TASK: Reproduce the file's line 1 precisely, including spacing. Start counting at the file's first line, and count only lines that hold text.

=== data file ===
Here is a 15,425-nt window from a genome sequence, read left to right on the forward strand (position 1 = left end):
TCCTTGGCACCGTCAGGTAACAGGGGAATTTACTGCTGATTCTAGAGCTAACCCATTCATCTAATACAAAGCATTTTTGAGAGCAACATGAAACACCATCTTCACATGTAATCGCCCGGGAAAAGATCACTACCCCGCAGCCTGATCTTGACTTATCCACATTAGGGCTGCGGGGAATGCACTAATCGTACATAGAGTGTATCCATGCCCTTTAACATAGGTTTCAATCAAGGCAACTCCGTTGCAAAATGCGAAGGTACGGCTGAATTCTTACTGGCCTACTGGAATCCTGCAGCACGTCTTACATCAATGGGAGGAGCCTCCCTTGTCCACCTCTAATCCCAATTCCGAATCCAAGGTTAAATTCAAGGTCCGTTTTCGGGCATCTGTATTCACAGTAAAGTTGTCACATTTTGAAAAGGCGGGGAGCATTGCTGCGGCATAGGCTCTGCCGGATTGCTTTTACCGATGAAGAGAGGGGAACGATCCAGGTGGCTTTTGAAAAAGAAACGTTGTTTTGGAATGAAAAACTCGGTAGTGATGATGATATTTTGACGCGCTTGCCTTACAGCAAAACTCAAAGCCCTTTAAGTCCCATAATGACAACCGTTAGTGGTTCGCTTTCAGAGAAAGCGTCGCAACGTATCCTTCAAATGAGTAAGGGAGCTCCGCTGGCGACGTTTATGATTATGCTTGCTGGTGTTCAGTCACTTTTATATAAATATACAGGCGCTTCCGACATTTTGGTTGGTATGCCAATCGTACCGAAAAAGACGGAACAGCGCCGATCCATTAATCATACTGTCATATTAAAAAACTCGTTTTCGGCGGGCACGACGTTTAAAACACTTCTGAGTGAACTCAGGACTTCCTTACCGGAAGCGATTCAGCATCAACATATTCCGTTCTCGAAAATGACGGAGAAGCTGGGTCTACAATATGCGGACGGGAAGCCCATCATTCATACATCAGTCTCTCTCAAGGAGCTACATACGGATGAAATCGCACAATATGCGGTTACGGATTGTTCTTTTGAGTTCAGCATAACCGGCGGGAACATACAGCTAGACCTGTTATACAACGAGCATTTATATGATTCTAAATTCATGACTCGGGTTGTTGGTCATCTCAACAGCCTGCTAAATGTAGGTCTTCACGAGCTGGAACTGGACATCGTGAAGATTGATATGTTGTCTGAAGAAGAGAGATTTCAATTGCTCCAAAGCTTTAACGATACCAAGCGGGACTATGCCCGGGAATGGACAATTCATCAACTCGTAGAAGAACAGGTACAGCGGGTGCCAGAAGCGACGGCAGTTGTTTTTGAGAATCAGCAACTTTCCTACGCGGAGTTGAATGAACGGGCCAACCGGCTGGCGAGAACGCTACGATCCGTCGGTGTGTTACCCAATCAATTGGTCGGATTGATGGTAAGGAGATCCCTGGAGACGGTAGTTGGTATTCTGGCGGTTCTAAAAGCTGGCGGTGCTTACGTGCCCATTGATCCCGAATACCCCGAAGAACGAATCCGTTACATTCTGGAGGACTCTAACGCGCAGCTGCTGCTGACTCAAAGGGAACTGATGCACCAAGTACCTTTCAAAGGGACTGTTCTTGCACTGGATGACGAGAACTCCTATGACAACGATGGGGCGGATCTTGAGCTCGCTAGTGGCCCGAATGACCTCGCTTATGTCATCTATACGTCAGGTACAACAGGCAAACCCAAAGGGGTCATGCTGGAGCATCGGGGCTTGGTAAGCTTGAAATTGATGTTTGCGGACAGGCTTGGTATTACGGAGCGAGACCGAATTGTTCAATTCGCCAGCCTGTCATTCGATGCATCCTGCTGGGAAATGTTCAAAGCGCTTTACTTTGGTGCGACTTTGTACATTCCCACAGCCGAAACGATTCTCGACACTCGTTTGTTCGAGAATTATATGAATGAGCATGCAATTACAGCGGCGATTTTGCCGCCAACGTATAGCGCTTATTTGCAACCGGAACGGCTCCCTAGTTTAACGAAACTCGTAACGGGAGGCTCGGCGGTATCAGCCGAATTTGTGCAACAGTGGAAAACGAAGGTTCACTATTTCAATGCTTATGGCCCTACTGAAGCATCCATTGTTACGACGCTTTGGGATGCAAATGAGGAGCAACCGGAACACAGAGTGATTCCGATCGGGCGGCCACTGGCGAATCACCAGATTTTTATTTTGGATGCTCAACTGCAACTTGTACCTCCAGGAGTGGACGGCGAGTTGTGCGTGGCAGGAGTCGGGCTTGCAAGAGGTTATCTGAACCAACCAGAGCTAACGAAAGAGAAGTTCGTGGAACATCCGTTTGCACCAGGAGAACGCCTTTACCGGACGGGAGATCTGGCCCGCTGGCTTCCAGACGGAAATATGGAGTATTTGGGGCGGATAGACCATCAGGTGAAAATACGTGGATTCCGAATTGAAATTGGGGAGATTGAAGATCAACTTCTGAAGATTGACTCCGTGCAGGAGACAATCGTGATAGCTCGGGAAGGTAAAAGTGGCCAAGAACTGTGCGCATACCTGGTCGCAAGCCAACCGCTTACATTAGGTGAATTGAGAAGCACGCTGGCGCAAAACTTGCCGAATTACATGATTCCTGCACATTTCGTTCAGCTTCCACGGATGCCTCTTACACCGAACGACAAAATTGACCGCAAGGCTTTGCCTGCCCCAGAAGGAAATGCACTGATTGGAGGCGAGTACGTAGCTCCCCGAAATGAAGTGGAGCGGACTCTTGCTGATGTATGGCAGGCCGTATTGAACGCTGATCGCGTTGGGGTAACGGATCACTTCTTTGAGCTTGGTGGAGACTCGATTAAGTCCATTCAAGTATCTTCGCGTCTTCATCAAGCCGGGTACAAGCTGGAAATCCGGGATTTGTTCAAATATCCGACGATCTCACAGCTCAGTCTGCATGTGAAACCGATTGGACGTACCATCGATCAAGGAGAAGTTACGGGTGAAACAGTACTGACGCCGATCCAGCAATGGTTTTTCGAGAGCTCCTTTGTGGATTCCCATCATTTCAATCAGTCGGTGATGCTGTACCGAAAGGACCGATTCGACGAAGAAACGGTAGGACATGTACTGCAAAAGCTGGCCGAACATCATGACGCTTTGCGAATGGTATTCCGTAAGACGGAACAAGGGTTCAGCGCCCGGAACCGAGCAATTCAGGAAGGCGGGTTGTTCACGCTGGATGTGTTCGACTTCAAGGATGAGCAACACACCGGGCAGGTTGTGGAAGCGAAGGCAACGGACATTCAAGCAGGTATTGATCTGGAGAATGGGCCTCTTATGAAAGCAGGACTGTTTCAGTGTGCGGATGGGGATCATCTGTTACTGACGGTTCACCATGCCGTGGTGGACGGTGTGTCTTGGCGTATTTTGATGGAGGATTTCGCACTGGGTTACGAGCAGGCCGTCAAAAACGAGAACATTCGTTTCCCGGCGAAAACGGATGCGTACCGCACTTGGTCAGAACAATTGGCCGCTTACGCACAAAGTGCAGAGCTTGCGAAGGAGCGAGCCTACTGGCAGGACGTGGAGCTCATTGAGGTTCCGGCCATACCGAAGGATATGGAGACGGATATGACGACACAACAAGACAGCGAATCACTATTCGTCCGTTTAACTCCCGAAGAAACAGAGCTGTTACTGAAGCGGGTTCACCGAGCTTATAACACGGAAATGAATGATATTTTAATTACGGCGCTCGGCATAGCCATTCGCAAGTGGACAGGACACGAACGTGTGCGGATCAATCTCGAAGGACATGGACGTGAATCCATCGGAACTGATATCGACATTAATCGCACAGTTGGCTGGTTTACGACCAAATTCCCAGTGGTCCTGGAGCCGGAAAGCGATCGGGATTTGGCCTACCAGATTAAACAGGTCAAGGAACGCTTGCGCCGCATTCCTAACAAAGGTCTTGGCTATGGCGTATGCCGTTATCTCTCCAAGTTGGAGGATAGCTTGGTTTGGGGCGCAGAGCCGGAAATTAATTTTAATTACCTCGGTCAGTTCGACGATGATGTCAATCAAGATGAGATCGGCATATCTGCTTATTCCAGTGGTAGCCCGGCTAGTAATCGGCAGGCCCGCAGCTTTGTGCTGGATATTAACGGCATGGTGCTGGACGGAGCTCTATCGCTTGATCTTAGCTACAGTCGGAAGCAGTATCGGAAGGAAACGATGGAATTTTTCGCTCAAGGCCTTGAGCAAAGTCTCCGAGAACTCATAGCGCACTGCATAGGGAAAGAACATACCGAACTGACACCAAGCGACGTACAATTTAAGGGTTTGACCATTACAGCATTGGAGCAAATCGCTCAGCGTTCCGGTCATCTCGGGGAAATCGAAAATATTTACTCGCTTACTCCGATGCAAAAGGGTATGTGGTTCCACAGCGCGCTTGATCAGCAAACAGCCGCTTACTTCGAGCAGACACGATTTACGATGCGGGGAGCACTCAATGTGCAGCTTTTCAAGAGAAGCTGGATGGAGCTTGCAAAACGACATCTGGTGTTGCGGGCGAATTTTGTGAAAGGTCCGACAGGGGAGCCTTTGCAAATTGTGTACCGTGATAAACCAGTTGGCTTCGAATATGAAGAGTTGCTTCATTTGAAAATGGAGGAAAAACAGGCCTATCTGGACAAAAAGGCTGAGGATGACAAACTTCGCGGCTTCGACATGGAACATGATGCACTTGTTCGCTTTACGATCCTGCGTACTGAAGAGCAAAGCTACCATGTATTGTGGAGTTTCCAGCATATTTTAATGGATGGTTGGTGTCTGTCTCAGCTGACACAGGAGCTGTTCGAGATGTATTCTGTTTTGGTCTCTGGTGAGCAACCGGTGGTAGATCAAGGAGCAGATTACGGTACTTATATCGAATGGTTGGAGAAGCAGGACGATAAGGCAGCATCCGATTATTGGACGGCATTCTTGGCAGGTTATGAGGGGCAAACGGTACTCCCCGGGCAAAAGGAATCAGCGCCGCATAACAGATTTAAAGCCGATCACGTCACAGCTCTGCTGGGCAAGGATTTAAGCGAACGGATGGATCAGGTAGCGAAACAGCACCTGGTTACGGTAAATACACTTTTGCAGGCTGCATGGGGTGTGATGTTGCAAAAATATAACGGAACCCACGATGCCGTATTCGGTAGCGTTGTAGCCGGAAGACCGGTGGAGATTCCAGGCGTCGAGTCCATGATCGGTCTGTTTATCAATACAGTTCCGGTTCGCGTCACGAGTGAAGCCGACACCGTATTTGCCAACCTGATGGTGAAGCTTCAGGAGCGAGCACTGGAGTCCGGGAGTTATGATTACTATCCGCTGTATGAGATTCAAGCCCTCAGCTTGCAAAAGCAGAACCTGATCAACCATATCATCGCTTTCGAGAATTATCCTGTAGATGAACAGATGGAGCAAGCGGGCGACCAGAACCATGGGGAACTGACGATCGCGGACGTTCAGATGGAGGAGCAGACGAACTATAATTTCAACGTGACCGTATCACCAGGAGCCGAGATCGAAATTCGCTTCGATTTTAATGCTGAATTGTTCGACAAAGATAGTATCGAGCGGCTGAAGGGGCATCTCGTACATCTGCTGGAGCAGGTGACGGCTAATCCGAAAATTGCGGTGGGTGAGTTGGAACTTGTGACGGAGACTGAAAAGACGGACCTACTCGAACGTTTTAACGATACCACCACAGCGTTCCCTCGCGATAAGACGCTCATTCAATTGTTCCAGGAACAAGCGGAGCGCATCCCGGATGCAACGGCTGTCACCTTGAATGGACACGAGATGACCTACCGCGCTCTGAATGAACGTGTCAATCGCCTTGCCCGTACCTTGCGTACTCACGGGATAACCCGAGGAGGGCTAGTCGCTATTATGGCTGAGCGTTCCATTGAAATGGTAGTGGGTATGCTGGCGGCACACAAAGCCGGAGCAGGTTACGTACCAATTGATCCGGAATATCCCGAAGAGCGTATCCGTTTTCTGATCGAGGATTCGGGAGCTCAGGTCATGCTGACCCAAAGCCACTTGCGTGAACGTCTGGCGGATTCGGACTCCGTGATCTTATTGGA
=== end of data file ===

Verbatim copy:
Here is a 15,425-nt window from a genome sequence, read left to right on the forward strand (position 1 = left end):